As Jesuit is making more technological innovations to accommodate a more modern future, they are getting rid of some of the older things such as Old Moodle. As I am writing this, incoming freshman and transfers, you may ask yourself, “There was another Moodle before this?” Short answer: Yes, there was, and there are many differences between the two websites. Today will be a comparison of the two, and my thoughts on adjusting to this new system. So to the class of 2023 and transfers who will not experience the absolute majesty of the Old Moodle, here’s a recap and comparison.

How does Old Moodle compare to New Moodle?

For one thing, Old Moodle was simple. Very easy to access and very straightforward.  It makes sense why it is not overly flashy and nothing really stands out by itself, primarily because it is used for academic purposes and would just seem unnecessary. Nevertheless, it takes less scrolling to look through the home page on Old Moodle. Because all the necessary information is above the fold, you can easily figure out where you need to be, whereas on New Moodle, it takes longer and most information is below the fold.

However, the color theme and text style on New Moodle is much better. Personally, I’m not a huge fan of the beige and white colors on Old Moodle, and the Arial font just doesn’t bring life to Moodle. On New Moodle, the Montserrat font looks more modernized and livens it up, adding a bit more pizzazz.  Also kinda digging this new Trending section. Keeps things up to date. Nice one, Batik.

Old Moodle seems more organized on the home page. By aligning all the sections in the center part of the page, your eyes naturally can scroll up and down to look for important things and makes it seem as if the space is filled. In New Moodle, your eyes have to take more time, glancing side to side to look for pertinent information. At the bottom, there is an huge empty space between the search bar and the Roundup page. What is that for? Even at the top, the words “Jesuit Dallas Moodle” are boxed in with just a plain blue covering. I think that adding a bit of style to that front box with some cool designs or artwork allows it to go from unappealing to stylish, kinda like with the thumbnails of the classes.

But, the home page isn’t everything, in fact, it seems more streamlined and efficient once you get into your classes page. It tells you your upcoming deadlines, and readily notifies you if you have any new things that Old Moodle makes you check yourself. You can also check your most recently accessed courses, logging back into them immediately in the case of a crash. The calendar is a nice touch for those who plan out their schedule ahead of time, and I wonder what they’ll do for the new IntelliBoard and grades features. Dashboard’s looking pretty snazzy.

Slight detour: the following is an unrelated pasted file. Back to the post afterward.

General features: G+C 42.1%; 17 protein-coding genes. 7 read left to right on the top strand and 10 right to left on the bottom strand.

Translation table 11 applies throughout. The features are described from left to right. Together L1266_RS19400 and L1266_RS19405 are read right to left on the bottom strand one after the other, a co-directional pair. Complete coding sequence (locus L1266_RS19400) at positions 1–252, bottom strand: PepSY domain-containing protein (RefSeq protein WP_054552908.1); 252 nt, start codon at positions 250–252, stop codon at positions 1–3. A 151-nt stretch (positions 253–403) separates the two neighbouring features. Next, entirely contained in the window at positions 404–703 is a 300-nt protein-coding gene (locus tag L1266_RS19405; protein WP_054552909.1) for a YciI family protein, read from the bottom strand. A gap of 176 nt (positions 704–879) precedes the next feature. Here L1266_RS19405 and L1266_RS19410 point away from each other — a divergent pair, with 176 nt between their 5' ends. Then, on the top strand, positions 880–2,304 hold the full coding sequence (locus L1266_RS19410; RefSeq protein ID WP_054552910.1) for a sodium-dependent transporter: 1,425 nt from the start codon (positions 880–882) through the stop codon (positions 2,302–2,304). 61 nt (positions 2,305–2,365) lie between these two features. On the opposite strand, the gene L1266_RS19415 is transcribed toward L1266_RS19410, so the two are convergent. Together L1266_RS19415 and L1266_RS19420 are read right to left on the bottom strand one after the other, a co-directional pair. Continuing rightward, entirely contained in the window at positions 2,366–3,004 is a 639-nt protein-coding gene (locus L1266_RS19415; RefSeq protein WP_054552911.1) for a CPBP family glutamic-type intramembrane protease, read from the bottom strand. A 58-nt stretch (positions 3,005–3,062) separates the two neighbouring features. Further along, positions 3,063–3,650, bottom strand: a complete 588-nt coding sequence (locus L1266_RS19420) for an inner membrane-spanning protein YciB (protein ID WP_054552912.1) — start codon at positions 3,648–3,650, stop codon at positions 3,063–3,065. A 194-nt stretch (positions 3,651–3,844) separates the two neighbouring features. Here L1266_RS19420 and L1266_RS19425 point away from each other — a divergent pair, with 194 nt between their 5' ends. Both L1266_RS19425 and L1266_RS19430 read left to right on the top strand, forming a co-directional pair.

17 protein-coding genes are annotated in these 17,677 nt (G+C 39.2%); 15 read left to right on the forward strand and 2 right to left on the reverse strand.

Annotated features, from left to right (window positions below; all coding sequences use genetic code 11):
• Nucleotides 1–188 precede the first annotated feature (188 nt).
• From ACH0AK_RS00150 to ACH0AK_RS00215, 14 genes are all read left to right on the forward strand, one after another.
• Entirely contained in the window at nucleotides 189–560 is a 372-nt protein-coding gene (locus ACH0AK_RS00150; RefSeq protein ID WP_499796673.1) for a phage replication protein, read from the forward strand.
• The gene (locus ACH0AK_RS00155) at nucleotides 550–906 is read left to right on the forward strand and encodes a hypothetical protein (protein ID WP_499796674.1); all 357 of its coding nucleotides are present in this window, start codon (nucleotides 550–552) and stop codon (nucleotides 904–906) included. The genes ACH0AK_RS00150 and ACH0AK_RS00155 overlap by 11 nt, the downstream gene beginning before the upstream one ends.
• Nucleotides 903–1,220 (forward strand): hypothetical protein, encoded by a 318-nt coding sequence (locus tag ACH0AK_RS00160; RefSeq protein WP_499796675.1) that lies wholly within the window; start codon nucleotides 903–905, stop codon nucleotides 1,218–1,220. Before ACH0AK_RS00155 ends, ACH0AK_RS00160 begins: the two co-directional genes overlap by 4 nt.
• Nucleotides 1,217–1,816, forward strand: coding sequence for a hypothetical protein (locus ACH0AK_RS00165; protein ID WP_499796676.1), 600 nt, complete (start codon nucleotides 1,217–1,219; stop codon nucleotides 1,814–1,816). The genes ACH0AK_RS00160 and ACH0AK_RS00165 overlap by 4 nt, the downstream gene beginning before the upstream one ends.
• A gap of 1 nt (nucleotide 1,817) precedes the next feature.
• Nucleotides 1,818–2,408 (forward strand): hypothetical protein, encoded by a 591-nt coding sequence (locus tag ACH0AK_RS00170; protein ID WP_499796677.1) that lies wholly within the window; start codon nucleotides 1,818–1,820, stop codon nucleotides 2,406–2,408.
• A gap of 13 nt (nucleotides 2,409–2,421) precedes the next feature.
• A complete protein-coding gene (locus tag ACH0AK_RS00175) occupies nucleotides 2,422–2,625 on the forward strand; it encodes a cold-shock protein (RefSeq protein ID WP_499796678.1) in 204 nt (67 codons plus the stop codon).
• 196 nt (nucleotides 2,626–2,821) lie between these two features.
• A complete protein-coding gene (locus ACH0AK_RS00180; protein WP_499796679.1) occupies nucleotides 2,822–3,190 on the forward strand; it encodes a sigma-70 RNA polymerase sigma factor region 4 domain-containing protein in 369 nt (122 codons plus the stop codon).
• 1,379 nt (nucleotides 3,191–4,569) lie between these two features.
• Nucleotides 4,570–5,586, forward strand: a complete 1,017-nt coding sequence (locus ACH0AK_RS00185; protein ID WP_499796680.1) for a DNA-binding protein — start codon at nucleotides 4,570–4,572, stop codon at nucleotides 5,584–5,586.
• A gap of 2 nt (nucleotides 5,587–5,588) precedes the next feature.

However, it is hard to find specific people and contact them on New Moodle. In order to message them, they must be in one of your Moodle classes. However, in Old Moodle, I can figure out who’s online to contact them, easily find out what classes and activities they are in, and send a message regardless of whether or not I have a class with them. Much easier for contacting people.

Why did we make the switch?

Jesuit simply needed a more stable, stronger platform, and Old Moodle wasn’t up to the task. When asked about why we made the transition, Mark Batik answered, “We needed the stability of a cloud-based platform for our Moodle because we have been hosting Old Moodle on campus in an old server. There was a risk that we would stop working and lose all the information on there. Without worrying about physical hardware in a dedicated server, the cloud-based New Moodle becomes much quicker and much safer than Old Moodle ever was. Jesse McKneely expressed the same sentiment saying, “When I arrived about two years ago, we had a Moodle server that had been here for a while about six or seven years. It was, you know, kind of behind as far as versions… I just really liked how updates occur blur more frequently. There’s a lot more options a lot more ability to tie things in and plus just the mobile ability, especially considering everybody here has iPads being able to give out the ability to connect to it from an. It was something I wanted to do.”‘

Mr. McKneely goes on to say, “We actually purchased the service worked with Mr. Batik to kind of slowly roll it out in a way that didn’t scare anybody because we were making a big change a lot of the faculty had used the same type setup for many many years. we kind of took our time took a year to test and try different things.But so that was a slow transition, but it’s a big transition because of the age of the old one and then just going to new technology with it being hosted in the cloud. But because we took our time with it because everybody here was is already familiar with Moodle, it kind of helped make it a little easier.”

What do other students think of New Moodle?

”It’s okay. The interface looks cleaner, and more modernized. The timeline helps But, I’m clicking much more links. It took me 5 minutes to submit something for Theology. Teachers need time to adjust.” -Enrique Marroquin ‘21

“I like the classes portal. I like the testing schedule. The timeline and calendar helps keep track of my daily schedule and manage my time.” -Julian Garcia ‘21


I don’t see much wrong with Old Moodle, and I guess making the adjustment to New Moodle has been fine. It’s too early to have conclusions, but once we get used to it, I think that we’ll like it. My main suggestion is to liven it up and add some flair to it that Old Moodle never had. It’s a logical change, as students in the past often had troubles with Moodle, so I am optimistic about this new cloud-based software. What is your opinion on this change?

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